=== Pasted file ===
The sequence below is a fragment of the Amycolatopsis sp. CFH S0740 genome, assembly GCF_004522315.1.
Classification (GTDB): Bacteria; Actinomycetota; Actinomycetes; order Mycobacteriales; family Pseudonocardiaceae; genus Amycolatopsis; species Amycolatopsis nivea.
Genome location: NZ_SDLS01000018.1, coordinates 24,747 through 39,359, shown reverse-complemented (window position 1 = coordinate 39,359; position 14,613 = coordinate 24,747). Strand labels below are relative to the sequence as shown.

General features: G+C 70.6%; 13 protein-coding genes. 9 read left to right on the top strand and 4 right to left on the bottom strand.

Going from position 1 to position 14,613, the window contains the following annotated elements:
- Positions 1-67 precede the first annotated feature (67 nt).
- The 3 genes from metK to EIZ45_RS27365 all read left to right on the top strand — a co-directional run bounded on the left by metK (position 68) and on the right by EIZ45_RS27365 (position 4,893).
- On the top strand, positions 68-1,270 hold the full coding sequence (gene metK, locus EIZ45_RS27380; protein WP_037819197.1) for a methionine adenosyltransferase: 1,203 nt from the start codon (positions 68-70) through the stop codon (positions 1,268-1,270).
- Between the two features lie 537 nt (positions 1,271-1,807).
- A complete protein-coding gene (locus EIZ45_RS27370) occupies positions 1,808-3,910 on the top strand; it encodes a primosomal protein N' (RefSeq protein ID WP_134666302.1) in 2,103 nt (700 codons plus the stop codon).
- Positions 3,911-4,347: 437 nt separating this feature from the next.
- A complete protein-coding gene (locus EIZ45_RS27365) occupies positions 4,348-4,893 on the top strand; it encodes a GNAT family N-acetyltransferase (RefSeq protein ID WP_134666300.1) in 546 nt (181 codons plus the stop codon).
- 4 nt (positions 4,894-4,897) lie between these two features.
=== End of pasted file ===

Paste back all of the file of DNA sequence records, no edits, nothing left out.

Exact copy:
The sequence below is a fragment of the Amycolatopsis sp. CFH S0740 genome, assembly GCF_004522315.1.
Classification (GTDB): Bacteria; Actinomycetota; Actinomycetes; order Mycobacteriales; family Pseudonocardiaceae; genus Amycolatopsis; species Amycolatopsis nivea.
Genome location: NZ_SDLS01000018.1, coordinates 24,747 through 39,359, shown reverse-complemented (window position 1 = coordinate 39,359; position 14,613 = coordinate 24,747). Strand labels below are relative to the sequence as shown.

General features: G+C 70.6%; 13 protein-coding genes. 9 read left to right on the top strand and 4 right to left on the bottom strand.

Going from position 1 to position 14,613, the window contains the following annotated elements:
- Positions 1-67 precede the first annotated feature (67 nt).
- The 3 genes from metK to EIZ45_RS27365 all read left to right on the top strand — a co-directional run bounded on the left by metK (position 68) and on the right by EIZ45_RS27365 (position 4,893).
- On the top strand, positions 68-1,270 hold the full coding sequence (gene metK, locus EIZ45_RS27380; protein WP_037819197.1) for a methionine adenosyltransferase: 1,203 nt from the start codon (positions 68-70) through the stop codon (positions 1,268-1,270).
- Between the two features lie 537 nt (positions 1,271-1,807).
- A complete protein-coding gene (locus EIZ45_RS27370) occupies positions 1,808-3,910 on the top strand; it encodes a primosomal protein N' (RefSeq protein ID WP_134666302.1) in 2,103 nt (700 codons plus the stop codon).
- Positions 3,911-4,347: 437 nt separating this feature from the next.
- A complete protein-coding gene (locus EIZ45_RS27365) occupies positions 4,348-4,893 on the top strand; it encodes a GNAT family N-acetyltransferase (RefSeq protein ID WP_134666300.1) in 546 nt (181 codons plus the stop codon).
- 4 nt (positions 4,894-4,897) lie between these two features.